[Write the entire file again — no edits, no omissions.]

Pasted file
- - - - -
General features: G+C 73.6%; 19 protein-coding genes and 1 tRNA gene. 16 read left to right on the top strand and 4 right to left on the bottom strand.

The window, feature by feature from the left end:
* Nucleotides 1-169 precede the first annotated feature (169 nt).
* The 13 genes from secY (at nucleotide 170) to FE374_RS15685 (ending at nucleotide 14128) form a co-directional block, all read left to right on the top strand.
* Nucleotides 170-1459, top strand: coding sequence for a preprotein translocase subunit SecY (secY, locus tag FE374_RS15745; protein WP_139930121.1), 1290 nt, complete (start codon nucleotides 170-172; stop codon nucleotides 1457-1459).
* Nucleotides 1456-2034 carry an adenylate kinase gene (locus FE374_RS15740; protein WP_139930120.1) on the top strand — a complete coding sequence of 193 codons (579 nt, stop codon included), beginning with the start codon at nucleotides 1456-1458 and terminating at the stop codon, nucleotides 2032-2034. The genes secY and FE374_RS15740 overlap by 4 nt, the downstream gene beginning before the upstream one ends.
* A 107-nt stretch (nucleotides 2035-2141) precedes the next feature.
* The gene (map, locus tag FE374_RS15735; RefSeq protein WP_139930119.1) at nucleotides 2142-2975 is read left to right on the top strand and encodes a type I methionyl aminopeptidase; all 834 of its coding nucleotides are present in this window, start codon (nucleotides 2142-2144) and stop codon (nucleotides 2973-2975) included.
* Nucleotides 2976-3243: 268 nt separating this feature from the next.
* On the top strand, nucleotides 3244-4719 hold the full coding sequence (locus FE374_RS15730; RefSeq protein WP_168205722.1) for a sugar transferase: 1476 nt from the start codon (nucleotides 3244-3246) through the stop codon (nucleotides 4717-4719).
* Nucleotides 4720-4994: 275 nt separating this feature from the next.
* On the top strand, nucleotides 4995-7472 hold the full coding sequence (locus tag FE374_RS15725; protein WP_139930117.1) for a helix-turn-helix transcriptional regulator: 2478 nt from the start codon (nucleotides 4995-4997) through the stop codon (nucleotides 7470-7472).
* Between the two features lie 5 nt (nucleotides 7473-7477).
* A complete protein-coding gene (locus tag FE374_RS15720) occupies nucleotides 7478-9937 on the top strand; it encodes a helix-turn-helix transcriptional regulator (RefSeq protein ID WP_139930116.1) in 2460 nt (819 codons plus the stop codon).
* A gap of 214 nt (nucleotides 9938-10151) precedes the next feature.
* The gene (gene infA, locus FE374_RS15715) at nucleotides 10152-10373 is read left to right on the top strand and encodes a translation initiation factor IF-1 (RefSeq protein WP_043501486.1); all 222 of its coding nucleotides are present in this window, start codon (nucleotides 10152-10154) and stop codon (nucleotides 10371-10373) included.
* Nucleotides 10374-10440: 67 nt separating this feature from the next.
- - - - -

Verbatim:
General features: G+C 73.6%; 19 protein-coding genes and 1 tRNA gene. 16 read left to right on the top strand and 4 right to left on the bottom strand.

The window, feature by feature from the left end:
* Nucleotides 1-169 precede the first annotated feature (169 nt).
* The 13 genes from secY (at nucleotide 170) to FE374_RS15685 (ending at nucleotide 14128) form a co-directional block, all read left to right on the top strand.
* Nucleotides 170-1459, top strand: coding sequence for a preprotein translocase subunit SecY (secY, locus tag FE374_RS15745; protein WP_139930121.1), 1290 nt, complete (start codon nucleotides 170-172; stop codon nucleotides 1457-1459).
* Nucleotides 1456-2034 carry an adenylate kinase gene (locus FE374_RS15740; protein WP_139930120.1) on the top strand — a complete coding sequence of 193 codons (579 nt, stop codon included), beginning with the start codon at nucleotides 1456-1458 and terminating at the stop codon, nucleotides 2032-2034. The genes secY and FE374_RS15740 overlap by 4 nt, the downstream gene beginning before the upstream one ends.
* A 107-nt stretch (nucleotides 2035-2141) precedes the next feature.
* The gene (map, locus tag FE374_RS15735; RefSeq protein WP_139930119.1) at nucleotides 2142-2975 is read left to right on the top strand and encodes a type I methionyl aminopeptidase; all 834 of its coding nucleotides are present in this window, start codon (nucleotides 2142-2144) and stop codon (nucleotides 2973-2975) included.
* Nucleotides 2976-3243: 268 nt separating this feature from the next.
* On the top strand, nucleotides 3244-4719 hold the full coding sequence (locus FE374_RS15730; RefSeq protein WP_168205722.1) for a sugar transferase: 1476 nt from the start codon (nucleotides 3244-3246) through the stop codon (nucleotides 4717-4719).
* Nucleotides 4720-4994: 275 nt separating this feature from the next.
* On the top strand, nucleotides 4995-7472 hold the full coding sequence (locus tag FE374_RS15725; protein WP_139930117.1) for a helix-turn-helix transcriptional regulator: 2478 nt from the start codon (nucleotides 4995-4997) through the stop codon (nucleotides 7470-7472).
* Between the two features lie 5 nt (nucleotides 7473-7477).
* A complete protein-coding gene (locus tag FE374_RS15720) occupies nucleotides 7478-9937 on the top strand; it encodes a helix-turn-helix transcriptional regulator (RefSeq protein ID WP_139930116.1) in 2460 nt (819 codons plus the stop codon).
* A gap of 214 nt (nucleotides 9938-10151) precedes the next feature.
* The gene (gene infA, locus FE374_RS15715) at nucleotides 10152-10373 is read left to right on the top strand and encodes a translation initiation factor IF-1 (RefSeq protein WP_043501486.1); all 222 of its coding nucleotides are present in this window, start codon (nucleotides 10152-10154) and stop codon (nucleotides 10371-10373) included.
* Nucleotides 10374-10440: 67 nt separating this feature from the next.